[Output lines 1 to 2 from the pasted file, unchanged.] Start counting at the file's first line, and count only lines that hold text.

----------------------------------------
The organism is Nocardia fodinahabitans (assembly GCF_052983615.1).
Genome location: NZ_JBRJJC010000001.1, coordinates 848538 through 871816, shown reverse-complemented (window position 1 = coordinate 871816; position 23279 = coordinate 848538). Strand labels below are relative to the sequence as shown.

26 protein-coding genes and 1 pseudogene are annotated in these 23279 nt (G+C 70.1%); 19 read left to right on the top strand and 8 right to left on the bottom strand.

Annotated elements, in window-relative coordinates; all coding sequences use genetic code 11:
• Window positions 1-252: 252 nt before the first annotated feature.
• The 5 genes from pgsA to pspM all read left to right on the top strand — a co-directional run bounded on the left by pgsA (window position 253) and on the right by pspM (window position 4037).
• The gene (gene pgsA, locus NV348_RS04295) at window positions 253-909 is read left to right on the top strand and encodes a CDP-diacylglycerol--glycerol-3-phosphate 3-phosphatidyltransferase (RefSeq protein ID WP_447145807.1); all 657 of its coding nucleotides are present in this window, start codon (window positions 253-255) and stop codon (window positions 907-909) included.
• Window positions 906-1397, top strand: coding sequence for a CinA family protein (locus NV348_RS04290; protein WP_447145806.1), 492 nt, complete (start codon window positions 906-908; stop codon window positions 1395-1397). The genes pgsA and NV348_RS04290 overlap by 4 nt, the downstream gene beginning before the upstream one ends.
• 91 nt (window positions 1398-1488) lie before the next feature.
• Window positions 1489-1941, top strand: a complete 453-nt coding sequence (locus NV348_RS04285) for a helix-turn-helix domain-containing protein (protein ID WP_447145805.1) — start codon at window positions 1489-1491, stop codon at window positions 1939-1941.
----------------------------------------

The organism is Nocardia fodinahabitans (assembly GCF_052983615.1).
Genome location: NZ_JBRJJC010000001.1, coordinates 848538 through 871816, shown reverse-complemented (window position 1 = coordinate 871816; position 23279 = coordinate 848538). Strand labels below are relative to the sequence as shown.